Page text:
A street smart feline, Maurice has learned the value of money. He knows how humans use it, and he wants the independence it offers. To gain it, he's organized the rats and adopted Keith, a rather simple human, into his group. Together, they work the towns to create a "plague of rats" then provide a piper, Keith, to lure them away - for cash. Despite disputes over percentages, the team has scored many successful ventures. But Keith, and the rats, are having misgivings over the ethics of the con. They want to quit, and Bad Blintz will be the last place they work the con.
Every venture has its risks. Bad Blintz is clearly not a rich place. The villagers queue up for bread and sausages, which are in short supply. There are rat catchers who carry strings of tails, but the team can't find a live rat anywhere in the maze of cellars and tunnels beneath the town. In resolving this conundrum, team encounters a powerful new force - one that challenges all the skills given them by the wizards' residue magic. Their very survival rests on how they deal with the mystery.
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Format: Hardcover
This is set in Discworld, but the tone and satire of the other Discworld novels is missing. The book appears to be written for an 8th grade reader, (high Harry Potter to low George Orwell). The story was a little more serious than The Rats of NIMH, but an easier read than Tailchaser's Song. I don't recommend it to adults, nor is it a "junior" introduction to Discworld for the junior high reader. It is a quiet, solid, story. If you are looking for the humor of Discworld, you'll be disappointed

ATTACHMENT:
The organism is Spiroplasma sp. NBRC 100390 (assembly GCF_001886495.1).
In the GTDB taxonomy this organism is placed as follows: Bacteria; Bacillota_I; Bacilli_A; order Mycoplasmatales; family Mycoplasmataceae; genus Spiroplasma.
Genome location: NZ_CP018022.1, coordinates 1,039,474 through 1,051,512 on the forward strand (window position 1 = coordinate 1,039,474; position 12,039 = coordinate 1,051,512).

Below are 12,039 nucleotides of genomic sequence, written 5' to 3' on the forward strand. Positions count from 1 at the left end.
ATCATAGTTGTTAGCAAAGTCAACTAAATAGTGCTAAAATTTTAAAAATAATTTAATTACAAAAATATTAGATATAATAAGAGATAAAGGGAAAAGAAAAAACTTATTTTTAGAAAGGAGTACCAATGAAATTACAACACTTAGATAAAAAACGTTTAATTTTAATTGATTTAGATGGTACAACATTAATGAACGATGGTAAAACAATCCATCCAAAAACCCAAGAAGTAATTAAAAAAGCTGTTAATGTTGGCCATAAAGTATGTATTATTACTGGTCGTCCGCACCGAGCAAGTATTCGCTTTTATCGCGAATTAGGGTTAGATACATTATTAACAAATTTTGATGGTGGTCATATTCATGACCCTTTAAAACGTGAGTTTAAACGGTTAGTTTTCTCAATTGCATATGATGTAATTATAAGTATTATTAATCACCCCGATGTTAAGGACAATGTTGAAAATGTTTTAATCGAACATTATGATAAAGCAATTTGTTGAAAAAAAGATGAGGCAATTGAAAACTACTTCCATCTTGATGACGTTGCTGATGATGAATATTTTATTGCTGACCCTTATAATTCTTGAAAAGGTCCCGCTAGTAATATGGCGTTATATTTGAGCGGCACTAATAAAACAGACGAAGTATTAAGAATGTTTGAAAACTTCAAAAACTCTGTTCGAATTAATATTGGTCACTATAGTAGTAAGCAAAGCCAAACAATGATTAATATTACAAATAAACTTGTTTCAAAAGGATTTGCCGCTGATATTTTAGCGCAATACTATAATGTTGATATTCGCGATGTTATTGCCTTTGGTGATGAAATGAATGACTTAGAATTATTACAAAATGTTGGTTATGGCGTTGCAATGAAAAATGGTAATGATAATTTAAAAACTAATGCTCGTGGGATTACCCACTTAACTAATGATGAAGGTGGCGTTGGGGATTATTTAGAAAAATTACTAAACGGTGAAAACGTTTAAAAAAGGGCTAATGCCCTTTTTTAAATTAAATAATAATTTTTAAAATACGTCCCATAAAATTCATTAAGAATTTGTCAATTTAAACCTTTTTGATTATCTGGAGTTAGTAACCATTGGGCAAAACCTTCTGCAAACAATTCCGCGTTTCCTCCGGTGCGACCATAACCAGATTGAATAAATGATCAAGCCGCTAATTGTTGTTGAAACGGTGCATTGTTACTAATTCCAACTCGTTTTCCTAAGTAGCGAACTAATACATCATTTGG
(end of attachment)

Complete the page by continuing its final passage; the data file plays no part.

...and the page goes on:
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Format: Hardcover
The latest in Terry Pratchett's wry, bizarre, exciting, and impossible to put down Discworld series, The Amazing Maurice and his Educated Rodents is a humorous yet compelling story of a cat and his boy, as well as a tribe of rats who have all gained sentience due to the accidental side effects of wizardly machinations. The cat has also been blessed or cursed with sentience - for how is a cat ever meant to be capable of pondering the distinction between right and wrong, predator and prey? And now that the rats have the ability to think for themselves, they must find a new way of living, for they are no longer like ordinary rats in this superb, fascinating story that parallels "The Secret of NIMH" but with a closer reflection of true human nature - even as human nature can apply to cats and rodents. Terry Pratchett's Discworld series has been first-rate reading since its debut with "The Colour of Magic," and the latest in this proud, funny, and often insightful series does not disappoint. A "must" for the legions of Terry Pratchett fans!